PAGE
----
Have you ever gone grocery shopping and lost a bag of groceries?
If not, welcome to my world!
I can laugh about it now, but there was a moment of confusion (sadly this confusion struck three hours after I returned from the market and not as I was putting groceries away) when I couldn’t find the cantaloupe that Bebe picked out for us. I thought that it might have rolled out of the bag in the trunk of our car… but alas that wasn’t the case. Furthermore we ate the raspberries and grapes we bought so there was no reason for me to think that the other fruit went missing… until my foggy memory cleared up as I remembered the other fruit we bought.
I either left that bag of 1 cantaloupe, 2 pink grapefruits and 3 Fujii apples in the cart of my shopping cart or with the checker. When I return to the store tomorrow, I’ll ask the manager if anyone turned in a lost bag of fruit. He will probably think I’m some crazy-woman trying to score free fruit and or just a crazy-woman who really lost a bag of groceries.
Honestly, who does that?!? Apparently I do!!! *Sigh…*
Perhaps my lost fruit is indicative of the kind of month I’ve been having.
In addition to our weekly extracurricular activities and summer play dates, Bebe and I have been very busy visiting different preschools for the upcoming year. I feel as though we haven’t had much time for anything else. September is right around the corner, and last week just might have been our busiest as we visited almost five schools in one week. I think we finally settled on a school that meets our needs. Next, we’ll have Bebe do a few hour trial to see how she likes it and go from there!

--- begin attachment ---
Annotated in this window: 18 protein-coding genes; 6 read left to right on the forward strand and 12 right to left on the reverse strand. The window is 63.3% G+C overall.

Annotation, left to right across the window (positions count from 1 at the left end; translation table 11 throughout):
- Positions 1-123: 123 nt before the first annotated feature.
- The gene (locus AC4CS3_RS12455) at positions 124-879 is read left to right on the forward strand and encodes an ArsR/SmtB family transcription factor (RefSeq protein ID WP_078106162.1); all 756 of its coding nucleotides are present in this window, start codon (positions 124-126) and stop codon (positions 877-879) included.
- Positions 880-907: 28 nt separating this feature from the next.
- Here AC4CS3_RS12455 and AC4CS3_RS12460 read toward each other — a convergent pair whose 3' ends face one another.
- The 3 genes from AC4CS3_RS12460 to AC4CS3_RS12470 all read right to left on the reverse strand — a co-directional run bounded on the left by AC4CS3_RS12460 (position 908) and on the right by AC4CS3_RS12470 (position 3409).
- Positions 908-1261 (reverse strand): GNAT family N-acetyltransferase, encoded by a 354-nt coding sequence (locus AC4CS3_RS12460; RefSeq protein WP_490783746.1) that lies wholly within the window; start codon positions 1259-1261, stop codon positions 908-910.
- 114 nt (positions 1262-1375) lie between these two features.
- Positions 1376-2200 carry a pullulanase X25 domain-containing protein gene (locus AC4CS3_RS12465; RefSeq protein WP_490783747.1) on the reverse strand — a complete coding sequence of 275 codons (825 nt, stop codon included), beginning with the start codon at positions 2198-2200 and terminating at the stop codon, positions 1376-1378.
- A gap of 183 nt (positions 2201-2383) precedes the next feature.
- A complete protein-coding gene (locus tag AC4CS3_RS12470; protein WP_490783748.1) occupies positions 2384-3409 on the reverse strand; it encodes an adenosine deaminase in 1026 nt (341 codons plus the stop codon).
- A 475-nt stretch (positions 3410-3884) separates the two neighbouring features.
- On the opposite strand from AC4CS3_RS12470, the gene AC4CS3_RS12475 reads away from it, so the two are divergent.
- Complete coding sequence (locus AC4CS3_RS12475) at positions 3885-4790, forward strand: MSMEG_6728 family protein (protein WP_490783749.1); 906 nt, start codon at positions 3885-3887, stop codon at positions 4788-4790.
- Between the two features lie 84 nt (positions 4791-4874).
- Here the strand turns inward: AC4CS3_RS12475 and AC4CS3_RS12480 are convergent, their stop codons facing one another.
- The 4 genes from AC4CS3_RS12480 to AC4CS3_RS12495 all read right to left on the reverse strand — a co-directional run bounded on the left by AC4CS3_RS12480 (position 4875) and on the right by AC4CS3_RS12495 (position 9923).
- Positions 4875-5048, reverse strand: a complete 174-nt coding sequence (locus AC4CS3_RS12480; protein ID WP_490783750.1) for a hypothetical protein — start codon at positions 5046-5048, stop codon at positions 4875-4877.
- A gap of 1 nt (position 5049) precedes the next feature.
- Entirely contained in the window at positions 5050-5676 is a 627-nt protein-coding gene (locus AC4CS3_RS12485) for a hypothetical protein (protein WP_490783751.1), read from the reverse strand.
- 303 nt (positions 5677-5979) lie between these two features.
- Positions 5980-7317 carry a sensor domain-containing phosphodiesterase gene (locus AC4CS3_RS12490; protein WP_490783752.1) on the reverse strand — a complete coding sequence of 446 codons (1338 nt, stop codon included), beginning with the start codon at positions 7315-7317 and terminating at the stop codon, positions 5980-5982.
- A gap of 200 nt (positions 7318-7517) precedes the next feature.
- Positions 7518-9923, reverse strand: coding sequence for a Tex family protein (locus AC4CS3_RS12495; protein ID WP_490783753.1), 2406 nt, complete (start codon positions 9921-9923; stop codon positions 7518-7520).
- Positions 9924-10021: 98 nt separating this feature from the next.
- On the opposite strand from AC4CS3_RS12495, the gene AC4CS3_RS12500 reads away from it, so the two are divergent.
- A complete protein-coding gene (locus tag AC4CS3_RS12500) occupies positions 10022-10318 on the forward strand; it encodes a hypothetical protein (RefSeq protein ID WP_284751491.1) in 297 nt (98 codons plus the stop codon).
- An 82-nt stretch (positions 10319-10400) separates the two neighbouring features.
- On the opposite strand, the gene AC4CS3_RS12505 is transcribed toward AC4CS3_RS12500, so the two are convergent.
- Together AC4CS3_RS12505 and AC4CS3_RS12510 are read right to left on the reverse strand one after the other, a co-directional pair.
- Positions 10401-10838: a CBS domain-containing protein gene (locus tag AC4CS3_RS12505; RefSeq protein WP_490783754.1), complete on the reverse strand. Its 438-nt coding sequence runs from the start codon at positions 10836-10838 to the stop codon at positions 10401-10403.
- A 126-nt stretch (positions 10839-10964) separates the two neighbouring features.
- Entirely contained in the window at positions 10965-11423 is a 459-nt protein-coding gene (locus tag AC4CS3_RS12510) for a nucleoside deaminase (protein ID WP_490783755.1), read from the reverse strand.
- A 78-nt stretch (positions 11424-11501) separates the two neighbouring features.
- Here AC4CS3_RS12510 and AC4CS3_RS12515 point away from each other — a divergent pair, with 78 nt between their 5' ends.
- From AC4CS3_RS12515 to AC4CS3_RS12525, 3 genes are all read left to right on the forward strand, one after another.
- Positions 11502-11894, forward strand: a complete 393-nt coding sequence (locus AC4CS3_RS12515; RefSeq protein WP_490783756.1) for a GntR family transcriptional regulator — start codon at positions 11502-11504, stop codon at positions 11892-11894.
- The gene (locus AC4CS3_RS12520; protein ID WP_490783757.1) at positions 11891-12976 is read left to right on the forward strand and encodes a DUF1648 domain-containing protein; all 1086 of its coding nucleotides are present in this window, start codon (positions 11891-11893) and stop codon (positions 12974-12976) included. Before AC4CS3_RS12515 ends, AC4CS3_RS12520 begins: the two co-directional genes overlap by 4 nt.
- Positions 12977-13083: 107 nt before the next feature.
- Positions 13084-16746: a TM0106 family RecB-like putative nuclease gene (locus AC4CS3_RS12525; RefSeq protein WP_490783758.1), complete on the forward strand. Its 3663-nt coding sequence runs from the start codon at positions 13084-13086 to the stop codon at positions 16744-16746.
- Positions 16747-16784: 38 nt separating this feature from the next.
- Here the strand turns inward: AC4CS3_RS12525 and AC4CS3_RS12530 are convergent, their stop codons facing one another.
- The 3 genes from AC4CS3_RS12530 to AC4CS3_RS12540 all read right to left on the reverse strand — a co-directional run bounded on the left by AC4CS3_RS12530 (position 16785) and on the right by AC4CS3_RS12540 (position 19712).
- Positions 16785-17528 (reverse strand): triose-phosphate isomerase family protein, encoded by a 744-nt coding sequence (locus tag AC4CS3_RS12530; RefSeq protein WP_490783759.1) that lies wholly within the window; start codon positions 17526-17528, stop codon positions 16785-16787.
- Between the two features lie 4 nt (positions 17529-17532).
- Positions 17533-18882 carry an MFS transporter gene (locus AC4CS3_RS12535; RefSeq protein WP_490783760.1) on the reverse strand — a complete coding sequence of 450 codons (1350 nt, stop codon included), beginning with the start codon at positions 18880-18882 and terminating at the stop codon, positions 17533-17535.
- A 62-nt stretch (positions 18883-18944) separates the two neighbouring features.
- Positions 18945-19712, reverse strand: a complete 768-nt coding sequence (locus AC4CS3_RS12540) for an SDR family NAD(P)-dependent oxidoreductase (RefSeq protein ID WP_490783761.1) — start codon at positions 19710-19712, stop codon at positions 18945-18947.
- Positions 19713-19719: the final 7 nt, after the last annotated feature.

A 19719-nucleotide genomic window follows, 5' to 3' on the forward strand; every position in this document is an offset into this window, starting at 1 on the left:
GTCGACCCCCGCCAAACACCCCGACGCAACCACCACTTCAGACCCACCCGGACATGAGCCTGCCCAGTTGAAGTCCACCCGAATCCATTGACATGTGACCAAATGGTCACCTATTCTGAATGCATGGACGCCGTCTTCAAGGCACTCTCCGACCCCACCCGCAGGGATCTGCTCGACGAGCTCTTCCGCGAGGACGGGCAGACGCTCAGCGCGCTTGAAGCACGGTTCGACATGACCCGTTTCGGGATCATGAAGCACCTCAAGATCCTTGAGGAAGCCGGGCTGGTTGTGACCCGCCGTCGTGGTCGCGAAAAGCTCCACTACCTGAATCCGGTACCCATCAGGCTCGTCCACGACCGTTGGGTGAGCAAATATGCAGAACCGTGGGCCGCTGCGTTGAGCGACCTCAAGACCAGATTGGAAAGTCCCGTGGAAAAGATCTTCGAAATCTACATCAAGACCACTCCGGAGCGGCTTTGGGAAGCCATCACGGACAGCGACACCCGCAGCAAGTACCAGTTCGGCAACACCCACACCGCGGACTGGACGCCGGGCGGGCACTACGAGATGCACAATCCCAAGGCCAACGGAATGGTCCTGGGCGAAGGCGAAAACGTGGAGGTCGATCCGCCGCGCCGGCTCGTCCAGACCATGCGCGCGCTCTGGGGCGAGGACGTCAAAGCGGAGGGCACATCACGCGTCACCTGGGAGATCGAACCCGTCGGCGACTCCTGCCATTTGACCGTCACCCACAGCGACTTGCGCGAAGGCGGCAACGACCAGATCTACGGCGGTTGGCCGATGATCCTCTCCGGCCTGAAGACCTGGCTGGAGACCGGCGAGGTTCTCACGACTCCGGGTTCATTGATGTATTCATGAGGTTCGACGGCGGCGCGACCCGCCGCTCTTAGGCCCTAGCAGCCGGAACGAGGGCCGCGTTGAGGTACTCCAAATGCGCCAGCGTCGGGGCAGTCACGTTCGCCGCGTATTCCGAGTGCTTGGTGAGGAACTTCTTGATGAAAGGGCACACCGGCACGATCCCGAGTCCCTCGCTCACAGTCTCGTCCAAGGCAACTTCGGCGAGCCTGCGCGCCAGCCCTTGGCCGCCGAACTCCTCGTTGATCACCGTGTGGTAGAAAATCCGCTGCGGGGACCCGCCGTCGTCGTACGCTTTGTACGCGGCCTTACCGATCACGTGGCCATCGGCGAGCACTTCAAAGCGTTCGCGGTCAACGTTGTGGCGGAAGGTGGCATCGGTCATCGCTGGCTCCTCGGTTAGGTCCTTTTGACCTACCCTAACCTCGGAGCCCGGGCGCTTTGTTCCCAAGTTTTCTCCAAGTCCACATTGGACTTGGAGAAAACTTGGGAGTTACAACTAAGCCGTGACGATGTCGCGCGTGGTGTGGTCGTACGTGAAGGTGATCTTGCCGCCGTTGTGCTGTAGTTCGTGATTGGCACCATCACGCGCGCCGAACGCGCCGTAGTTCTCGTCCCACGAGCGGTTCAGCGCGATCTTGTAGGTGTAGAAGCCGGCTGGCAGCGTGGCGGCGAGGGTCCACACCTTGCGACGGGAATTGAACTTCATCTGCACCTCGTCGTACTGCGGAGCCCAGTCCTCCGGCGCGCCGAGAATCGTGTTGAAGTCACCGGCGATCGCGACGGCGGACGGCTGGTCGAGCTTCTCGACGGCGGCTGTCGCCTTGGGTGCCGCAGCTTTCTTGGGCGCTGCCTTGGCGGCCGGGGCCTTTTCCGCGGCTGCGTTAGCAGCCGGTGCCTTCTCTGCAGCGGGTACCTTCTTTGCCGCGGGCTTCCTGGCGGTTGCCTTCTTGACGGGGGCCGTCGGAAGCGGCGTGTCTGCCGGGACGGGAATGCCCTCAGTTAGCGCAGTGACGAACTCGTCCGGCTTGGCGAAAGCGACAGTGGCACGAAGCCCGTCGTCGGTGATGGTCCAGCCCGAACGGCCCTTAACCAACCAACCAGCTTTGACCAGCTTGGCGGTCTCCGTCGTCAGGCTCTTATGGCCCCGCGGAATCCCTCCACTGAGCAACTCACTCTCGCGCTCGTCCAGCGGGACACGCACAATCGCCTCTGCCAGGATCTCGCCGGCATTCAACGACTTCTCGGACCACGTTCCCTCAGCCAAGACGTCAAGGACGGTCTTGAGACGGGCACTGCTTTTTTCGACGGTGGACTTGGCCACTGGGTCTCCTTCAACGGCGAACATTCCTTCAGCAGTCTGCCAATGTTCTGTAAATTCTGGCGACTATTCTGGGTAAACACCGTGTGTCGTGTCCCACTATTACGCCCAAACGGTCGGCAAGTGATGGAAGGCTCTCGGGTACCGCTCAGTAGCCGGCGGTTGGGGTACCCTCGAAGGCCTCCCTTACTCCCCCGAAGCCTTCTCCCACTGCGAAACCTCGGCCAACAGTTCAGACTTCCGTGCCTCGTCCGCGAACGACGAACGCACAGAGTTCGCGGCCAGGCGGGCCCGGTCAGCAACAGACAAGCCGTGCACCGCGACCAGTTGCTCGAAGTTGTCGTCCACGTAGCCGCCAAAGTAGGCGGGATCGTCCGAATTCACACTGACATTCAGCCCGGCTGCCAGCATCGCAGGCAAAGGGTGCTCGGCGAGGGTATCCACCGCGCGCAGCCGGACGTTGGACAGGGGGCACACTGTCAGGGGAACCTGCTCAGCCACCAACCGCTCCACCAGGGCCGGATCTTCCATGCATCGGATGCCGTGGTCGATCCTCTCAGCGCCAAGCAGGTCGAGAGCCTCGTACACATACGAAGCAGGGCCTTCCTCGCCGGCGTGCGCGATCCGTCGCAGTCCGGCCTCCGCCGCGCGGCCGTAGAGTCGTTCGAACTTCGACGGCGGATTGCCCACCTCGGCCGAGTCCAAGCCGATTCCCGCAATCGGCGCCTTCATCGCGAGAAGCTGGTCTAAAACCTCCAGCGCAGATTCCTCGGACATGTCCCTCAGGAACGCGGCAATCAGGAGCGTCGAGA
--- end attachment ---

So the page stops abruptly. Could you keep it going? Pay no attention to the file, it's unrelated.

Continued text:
I must confess that I haven’t cooked anything new to share over the last week, instead resorting to creature-of-habit dishes such as those already found on my blog (you can browse these on my Recipes page). However, over the past few days I’ve had strong craving for Japanese food.
Japanese teppanyaki is yet another comfort dish that my Mom made for us regularly. During the few hot summer days that we experienced, the metal teppanyaki griddle would remain in it’s box, during which we ate a lot of cool somen noodles (recipe available here), but I’m not one to shy away from a craving, just because the weather’s too warm to break out the hot griddle.
Teppanyaki refers to the iron griddle pan, which is usually tabletop, where vegetables, meat and or seafood are pan-fried and then served with a dipping sauce. The sauce is typically a citrus-soy Ponzu sauce. In our family, we also serve our ponzu sauce with grated carrots and grated daikon (Japanese radish) along with shichimi Japanese chili peppers.
Usually, the vegetables and meat are cooked on the teppan but grouped together by item, as you see in the photo at the top of this post. For some reason, when my Dad cooks the teppanyaki for us, he likes to scramble all the food items together, essentially creating a mish-mashed stir-fry. This disorganization drives both my Mom and I crazy. At home, I keep all the food items neatly compartmentalized in their own little teppanyaki griddle space. Does that say a lot about my eating preferences or my personality? ;)
- 1 pack mushrooms (button, shiitake, or enoki)
- ½ green cabbage, large chop
- 1 package bean sprouts
- 1 zucchini, sliced
- 1 sweet onion, sliced
- 1 block soft tofu, sliced
- 1 package cocktail sausages (nitrate/nitrite, perservative free)
- 4 chicken tenderloins, sliced (also use beef, pork, shrimp or squid)
- ½ tablespoon sesame seeds
- 1 tablespoon unsalted butter
- Ponzu (citrus-soy) sauce for dipping
- Grated carrots, optional (for adding to ponzu sauce)
- Grated daikon (Japanese radish), optional (for adding to ponzu sauce)
- Japanese shichimi red chili pepper
- Special equipment: tabletop iron griddle
- Prepare vegetables and meat.
- On medium-hot tabletop iron griddle, melt butter.
- Add vegetables and meat or seafood to the griddle. Cook until well-done.
- Optional: grate carrots and daikon separately, and serve in bowls. These garnishes can be added to the citrus-soy Ponzu dipping sauce. Add shichimi togarashi chili peppers if desired.
- Dip cooked vegetables and meat in Ponzu dipping sauce and enjoy!